Friday 19th April was a sad day if you’re a Six Day fan; Denmark’s best-ever Six Day rider, Palle Lykke died in Belgium at 76 years-of-age. Born in Denmark in 1936 Lykke won 21 Six Days between 1958 and 1967 – Aarhus, Amsterdam, Antwerp, Berlin, Bremen, Brussels, Copenhagen, Dortmund, Frankfurt, London, Montreal, Munster and Zürich all fell to the handsome man from Ringe.
VeloVeritas mourns his passing and wishes there were more like him on the winter boards in 2013.Full Story»
Italian professional Marco Pinotti’s new book, “The Cycling Professor” isn’t so much a classic biography as a collection of anecdotes and experiences. In the book, the 36 year-old BMC rider from Bergamo takes the reader through his fourteen years as a professional cyclist, why he began in the sport later than his peers, his thoughts on the changes to the roads and training methods, and he details his views on some personalities and the major races on the calendar.
Marco has said that compared to riding a three week national tour, writing a book is much harder, but we’re not convinced and caught up with him before the BMC team launch in Belgium to ask him about his extra-curricular project ourselves…
You’re in Glasgow on your bike and need a good cup of coffee and some healthy victuals, but don’t need the stares; you like good sounds and you want to talk bicycles, not fitba’ and maybe you’re looking for the latest in ‘fixie’ street cred hardware and kit?
Look no further – 162 Dumbarton Road, Partick should be your destination. Siempre Bicycle Café is the name of this oasis in the desert of bad coffee and ‘I’m too sexy for my job’ bicycle shop staff.
It’s been an amazing year for British cycle sport and cycling fans, with Bradley Wiggins of Team Sky winning the Tour de France (that still feels a tad surreal to type) and the Olympic Time Trial in summer, Jonathan Tiernan-Locke (Endura Racing) taking his home Tour of Britain, and the our track riders winning World Championships in several disciplines. It’s got to the point where cycling is becoming so popular in the mainstream press that the guys at work want to talk with me about disc wheels and hors categorie summit finishes.
This is where the new book by respected cycling journalist Ellis Bacon may help – the “World’s Ultimate Cycling Races” is an eclectic mix of facts and stats about events all over the globe, from Pro level races such as the Tour de France and Vuelta a Espana to MTB races, Gran Fondos and Sportives that anyone can take part in.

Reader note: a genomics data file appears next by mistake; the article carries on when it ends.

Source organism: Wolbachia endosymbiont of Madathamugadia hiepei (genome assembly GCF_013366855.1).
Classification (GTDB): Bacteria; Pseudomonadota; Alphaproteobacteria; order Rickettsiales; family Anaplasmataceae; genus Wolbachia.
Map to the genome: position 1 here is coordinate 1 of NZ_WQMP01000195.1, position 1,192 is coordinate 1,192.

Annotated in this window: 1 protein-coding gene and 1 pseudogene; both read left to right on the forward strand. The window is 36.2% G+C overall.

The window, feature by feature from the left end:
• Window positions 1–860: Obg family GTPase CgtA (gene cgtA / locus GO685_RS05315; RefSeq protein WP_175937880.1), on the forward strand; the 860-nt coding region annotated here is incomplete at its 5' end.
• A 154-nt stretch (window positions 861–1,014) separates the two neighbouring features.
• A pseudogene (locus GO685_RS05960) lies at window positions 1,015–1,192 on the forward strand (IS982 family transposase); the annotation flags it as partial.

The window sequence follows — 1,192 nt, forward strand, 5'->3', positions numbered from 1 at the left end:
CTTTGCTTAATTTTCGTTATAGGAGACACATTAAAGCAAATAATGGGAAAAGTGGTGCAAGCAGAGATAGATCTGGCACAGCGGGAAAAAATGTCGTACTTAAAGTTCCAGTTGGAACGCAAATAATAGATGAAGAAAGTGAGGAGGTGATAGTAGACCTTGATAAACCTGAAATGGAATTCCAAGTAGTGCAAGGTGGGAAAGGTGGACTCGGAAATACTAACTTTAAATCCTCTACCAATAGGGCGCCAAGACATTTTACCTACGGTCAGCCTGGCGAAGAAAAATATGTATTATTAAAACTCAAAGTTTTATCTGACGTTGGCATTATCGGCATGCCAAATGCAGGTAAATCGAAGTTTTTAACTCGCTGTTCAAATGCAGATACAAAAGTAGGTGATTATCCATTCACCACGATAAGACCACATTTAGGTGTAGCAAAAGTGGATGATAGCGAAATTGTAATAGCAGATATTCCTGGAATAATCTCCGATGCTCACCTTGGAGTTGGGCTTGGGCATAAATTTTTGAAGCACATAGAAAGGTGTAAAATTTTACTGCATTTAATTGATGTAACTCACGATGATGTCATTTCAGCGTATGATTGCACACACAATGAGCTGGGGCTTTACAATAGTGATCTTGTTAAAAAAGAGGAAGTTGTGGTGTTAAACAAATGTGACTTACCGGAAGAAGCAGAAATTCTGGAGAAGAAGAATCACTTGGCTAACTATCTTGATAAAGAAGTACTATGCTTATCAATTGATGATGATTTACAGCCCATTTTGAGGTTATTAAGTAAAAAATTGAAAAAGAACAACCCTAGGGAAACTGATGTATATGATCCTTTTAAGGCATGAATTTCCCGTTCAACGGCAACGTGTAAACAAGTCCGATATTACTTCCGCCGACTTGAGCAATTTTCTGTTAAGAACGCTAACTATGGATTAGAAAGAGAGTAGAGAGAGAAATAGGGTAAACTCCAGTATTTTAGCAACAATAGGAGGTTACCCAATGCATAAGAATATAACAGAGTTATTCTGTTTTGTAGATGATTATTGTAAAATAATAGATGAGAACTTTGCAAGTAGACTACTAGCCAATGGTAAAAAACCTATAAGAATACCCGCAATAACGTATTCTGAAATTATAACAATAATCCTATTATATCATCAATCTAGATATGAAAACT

It’s not hard to dislike Lance Armstrong; he’s arrogant, controlling, self-obsessed, hypocritical and brought to cycling the horrors of bodyguards, blacked-out SUV windows, black socks and celebrity visits to the Tour de France. He scarcely bothers to conceal his contempt for journalists, but used them to ‘spread the gospel’ when it was convenient.
But on the other hand, it’s hard to dislike Michael Barry – smiling, polite, helpful, intelligent and grounded; a pleasure to meet and interview. But here’s the rub – they both regularly ‘kitted up’ as part of their stage race regime. So how come one is a ‘monster’ and one is a ‘victim?’
Representatives from British Cycling, UK Sport and EventScotland visited the Belgian city of Liège this weekend for the Grand Depart of the 2012 Tour de France. With a proposal for the opening stages of the 2017 event being developed, the British partnership experienced the spectacular the Tour first-hand.
Fine details of the proposal are currently being developed, though Tour organisers ASO have been impressed with the initial outline plans for how the stages could run. Following the Tour’s last visit to the UK – London and Kent in 2007 – the aspiration for 2017 is for an event that runs through the spine of Britain, linking some of its biggest towns and cities, and giving millions of people across the whole country the opportunity to watch and engage with the world’s most famous road race.